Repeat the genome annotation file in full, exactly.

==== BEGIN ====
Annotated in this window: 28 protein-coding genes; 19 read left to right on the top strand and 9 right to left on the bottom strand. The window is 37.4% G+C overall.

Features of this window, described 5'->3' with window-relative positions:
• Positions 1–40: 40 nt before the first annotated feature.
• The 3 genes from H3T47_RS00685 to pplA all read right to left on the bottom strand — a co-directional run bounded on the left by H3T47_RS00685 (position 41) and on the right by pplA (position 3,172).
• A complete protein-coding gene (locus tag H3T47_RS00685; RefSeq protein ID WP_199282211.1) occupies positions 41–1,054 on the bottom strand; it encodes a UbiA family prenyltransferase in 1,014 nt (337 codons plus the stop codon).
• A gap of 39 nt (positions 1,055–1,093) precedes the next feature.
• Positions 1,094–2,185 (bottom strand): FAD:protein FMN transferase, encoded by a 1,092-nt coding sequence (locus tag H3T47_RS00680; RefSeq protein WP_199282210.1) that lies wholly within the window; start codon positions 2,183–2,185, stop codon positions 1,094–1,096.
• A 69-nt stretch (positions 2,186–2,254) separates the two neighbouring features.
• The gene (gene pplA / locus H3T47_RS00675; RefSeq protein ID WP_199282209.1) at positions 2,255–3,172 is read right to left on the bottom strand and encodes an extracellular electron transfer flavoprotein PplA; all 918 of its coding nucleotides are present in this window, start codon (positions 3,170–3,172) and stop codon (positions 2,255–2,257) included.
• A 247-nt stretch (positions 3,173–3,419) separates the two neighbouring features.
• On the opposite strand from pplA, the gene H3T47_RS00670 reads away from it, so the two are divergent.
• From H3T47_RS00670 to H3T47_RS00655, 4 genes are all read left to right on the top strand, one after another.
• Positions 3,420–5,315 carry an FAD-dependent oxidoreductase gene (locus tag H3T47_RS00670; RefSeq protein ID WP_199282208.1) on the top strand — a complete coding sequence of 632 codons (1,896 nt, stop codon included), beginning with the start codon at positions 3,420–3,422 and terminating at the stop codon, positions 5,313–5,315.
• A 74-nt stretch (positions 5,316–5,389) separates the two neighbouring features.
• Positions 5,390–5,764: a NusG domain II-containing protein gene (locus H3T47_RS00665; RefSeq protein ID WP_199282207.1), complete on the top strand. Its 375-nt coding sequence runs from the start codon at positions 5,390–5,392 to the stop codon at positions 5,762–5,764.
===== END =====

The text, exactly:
Annotated in this window: 28 protein-coding genes; 19 read left to right on the top strand and 9 right to left on the bottom strand. The window is 37.4% G+C overall.

Features of this window, described 5'->3' with window-relative positions:
• Positions 1–40: 40 nt before the first annotated feature.
• The 3 genes from H3T47_RS00685 to pplA all read right to left on the bottom strand — a co-directional run bounded on the left by H3T47_RS00685 (position 41) and on the right by pplA (position 3,172).
• A complete protein-coding gene (locus tag H3T47_RS00685; RefSeq protein ID WP_199282211.1) occupies positions 41–1,054 on the bottom strand; it encodes a UbiA family prenyltransferase in 1,014 nt (337 codons plus the stop codon).
• A gap of 39 nt (positions 1,055–1,093) precedes the next feature.
• Positions 1,094–2,185 (bottom strand): FAD:protein FMN transferase, encoded by a 1,092-nt coding sequence (locus tag H3T47_RS00680; RefSeq protein WP_199282210.1) that lies wholly within the window; start codon positions 2,183–2,185, stop codon positions 1,094–1,096.
• A 69-nt stretch (positions 2,186–2,254) separates the two neighbouring features.
• The gene (gene pplA / locus H3T47_RS00675; RefSeq protein ID WP_199282209.1) at positions 2,255–3,172 is read right to left on the bottom strand and encodes an extracellular electron transfer flavoprotein PplA; all 918 of its coding nucleotides are present in this window, start codon (positions 3,170–3,172) and stop codon (positions 2,255–2,257) included.
• A 247-nt stretch (positions 3,173–3,419) separates the two neighbouring features.
• On the opposite strand from pplA, the gene H3T47_RS00670 reads away from it, so the two are divergent.
• From H3T47_RS00670 to H3T47_RS00655, 4 genes are all read left to right on the top strand, one after another.
• Positions 3,420–5,315 carry an FAD-dependent oxidoreductase gene (locus tag H3T47_RS00670; RefSeq protein ID WP_199282208.1) on the top strand — a complete coding sequence of 632 codons (1,896 nt, stop codon included), beginning with the start codon at positions 3,420–3,422 and terminating at the stop codon, positions 5,313–5,315.
• A 74-nt stretch (positions 5,316–5,389) separates the two neighbouring features.
• Positions 5,390–5,764: a NusG domain II-containing protein gene (locus H3T47_RS00665; RefSeq protein ID WP_199282207.1), complete on the top strand. Its 375-nt coding sequence runs from the start codon at positions 5,390–5,392 to the stop codon at positions 5,762–5,764.